Her greatest joy was when she could go home for holiday and her brothers, who were on the fast track to growing up themselves (almost too fast, Wendy thought), would ask to hear her newest plot invention. Sometimes they wanted old favorites, but she liked that just as well when it was for them. The three of them-Wendy, John, and Michael-had been in their own adventures together in Neverland, and met their adoptive brothers, The Lost Boys. No matter how grown up they got, they would always share a special understanding among them that can't even be explained. When they were all home, they would go up to the nursery at night and sit at the window, staring out at the sky and talking of Peter Pan and the mermaids and Indians. They would mention the pirates sometimes, but the thought of Captain Hook always caused a shudder to run through their little huddle. For the boys, it was because they were still terrified of him, and the memories of near death at his hand were too frightening to deal with. For Wendy, it was more complicated.
"After all," she would tell herself, "we didn't die, and perhaps there is some redemption for Hook." Or there would have been, if he hadn't died. What made her shudder at his memory was not the distress in which he had placed her, but the barbaric quality of his final moments, during which he maintained his polite formalities. The moment it happened, even though she had been caught up in the excitement of passing danger, she felt her stomach tighten. It was no trouble to ignore it when she was twelve; she didn't even understand it. She often featured him in her imagined stories now, but he was different in her eyes. He was still himself, still a killer, still a pirate, still trying to destroy Peter Pan, but there was a new facet to him in her imagination. He was noble somehow; he was fair. She never exactly considered the idea that maybe-probably not, but maybe-Hook was not totally in the wrong for his bloodlust against Peter. She didn't know the events that led to his hand being cut off, and now that she was older and understood things even only a little more, she had to admit that it might not be as simple as Hook being completely evil to Peter's complete good. Another thing she never really acknowledged to herself was some of the slightly unnerving characteristics of her childhood hero and love. None of this was ever discussed during her holidays with John and Michael or the others because she knew they would think she was being daft. She couldn't even discuss it with herself.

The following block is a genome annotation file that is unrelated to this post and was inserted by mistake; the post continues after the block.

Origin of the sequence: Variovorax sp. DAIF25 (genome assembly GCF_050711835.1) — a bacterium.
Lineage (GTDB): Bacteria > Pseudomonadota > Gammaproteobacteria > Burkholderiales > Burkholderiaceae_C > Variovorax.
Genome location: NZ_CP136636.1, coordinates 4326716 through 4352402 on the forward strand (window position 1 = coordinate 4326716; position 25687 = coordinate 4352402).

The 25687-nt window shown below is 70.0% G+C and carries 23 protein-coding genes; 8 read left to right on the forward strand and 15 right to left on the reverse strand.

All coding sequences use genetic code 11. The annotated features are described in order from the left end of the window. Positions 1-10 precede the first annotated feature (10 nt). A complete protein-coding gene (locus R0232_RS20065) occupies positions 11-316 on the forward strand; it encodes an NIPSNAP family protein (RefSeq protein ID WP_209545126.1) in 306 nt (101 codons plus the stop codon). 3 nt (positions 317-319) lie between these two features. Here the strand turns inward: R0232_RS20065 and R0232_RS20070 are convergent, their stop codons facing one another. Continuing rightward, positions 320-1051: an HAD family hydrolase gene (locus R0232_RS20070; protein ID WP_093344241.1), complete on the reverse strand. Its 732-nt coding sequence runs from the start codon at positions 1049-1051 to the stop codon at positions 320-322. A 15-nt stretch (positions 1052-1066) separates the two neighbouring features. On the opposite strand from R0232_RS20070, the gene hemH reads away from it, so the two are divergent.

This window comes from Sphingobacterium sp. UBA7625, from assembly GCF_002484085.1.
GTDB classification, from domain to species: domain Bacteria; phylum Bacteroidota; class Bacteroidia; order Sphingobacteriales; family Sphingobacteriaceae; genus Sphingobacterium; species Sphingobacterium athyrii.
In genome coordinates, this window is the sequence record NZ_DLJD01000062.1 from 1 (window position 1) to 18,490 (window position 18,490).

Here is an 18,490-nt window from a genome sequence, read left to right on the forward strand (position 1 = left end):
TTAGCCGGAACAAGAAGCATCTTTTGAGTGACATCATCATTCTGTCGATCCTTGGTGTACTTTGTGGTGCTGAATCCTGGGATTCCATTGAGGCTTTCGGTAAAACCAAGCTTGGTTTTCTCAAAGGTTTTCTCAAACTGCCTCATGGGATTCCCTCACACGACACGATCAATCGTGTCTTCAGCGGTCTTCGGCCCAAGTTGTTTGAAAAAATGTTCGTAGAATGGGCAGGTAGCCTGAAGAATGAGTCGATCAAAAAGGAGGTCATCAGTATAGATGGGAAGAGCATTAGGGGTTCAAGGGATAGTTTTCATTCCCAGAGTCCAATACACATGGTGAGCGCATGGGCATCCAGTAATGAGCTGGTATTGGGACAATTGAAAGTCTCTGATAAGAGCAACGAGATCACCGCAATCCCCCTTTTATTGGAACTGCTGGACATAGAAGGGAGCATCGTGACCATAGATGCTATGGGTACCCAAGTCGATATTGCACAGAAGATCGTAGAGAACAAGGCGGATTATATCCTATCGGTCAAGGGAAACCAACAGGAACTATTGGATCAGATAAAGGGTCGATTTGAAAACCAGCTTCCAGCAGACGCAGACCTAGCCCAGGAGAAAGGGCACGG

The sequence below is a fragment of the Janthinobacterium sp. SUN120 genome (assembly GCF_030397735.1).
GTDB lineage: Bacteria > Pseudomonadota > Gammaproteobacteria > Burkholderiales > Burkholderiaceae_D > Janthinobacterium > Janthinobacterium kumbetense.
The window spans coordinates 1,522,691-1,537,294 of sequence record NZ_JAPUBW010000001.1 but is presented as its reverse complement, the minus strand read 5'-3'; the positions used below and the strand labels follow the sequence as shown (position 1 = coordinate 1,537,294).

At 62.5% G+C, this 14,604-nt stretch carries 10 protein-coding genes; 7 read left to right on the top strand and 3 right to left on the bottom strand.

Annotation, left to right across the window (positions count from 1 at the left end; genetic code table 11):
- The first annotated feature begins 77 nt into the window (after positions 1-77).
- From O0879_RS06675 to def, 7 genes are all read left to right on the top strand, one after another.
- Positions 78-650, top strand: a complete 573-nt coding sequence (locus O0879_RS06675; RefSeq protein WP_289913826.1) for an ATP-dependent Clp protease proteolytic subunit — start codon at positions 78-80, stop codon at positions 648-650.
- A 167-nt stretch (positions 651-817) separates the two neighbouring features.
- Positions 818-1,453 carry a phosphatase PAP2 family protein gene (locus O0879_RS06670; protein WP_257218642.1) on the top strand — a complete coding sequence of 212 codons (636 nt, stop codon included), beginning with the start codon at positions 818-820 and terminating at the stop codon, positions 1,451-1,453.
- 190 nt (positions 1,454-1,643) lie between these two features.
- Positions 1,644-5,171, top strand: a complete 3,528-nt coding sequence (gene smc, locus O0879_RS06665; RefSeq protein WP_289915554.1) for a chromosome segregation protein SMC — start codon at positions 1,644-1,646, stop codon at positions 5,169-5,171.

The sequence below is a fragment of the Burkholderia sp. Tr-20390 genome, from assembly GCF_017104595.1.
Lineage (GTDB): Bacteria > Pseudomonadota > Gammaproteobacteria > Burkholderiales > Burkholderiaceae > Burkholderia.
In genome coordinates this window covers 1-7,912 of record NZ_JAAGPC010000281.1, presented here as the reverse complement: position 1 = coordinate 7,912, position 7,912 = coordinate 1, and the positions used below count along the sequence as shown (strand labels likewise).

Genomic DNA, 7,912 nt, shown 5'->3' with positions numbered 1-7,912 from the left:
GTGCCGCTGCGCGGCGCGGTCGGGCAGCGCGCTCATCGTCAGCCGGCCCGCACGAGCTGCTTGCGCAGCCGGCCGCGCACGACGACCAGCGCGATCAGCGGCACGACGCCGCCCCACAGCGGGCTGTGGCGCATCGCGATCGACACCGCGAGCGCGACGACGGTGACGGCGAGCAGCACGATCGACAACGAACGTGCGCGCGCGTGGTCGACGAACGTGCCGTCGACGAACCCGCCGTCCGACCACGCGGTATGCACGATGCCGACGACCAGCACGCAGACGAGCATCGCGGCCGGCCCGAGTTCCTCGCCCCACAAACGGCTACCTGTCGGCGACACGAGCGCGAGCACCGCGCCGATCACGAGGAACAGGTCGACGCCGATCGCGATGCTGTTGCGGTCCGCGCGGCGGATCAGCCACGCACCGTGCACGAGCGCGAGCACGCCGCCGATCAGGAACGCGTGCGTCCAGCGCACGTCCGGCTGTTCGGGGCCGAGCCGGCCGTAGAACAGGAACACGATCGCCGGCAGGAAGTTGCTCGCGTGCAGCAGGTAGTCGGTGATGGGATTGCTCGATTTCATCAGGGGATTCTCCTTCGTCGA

If Wendy was just a little bit simpler, if she was a little less extraordinary in her thinking about people, then she wouldn't be troubled. She would remember that Hook tried to kill her and her brothers, and that Peter Pan saved them and that would be all. There would be no nagging guilt or curiosity about motives and actions. She would divide them into two separate categories like in her older stories of Good triumphing over Evil... But Wendy was no ordinary girl.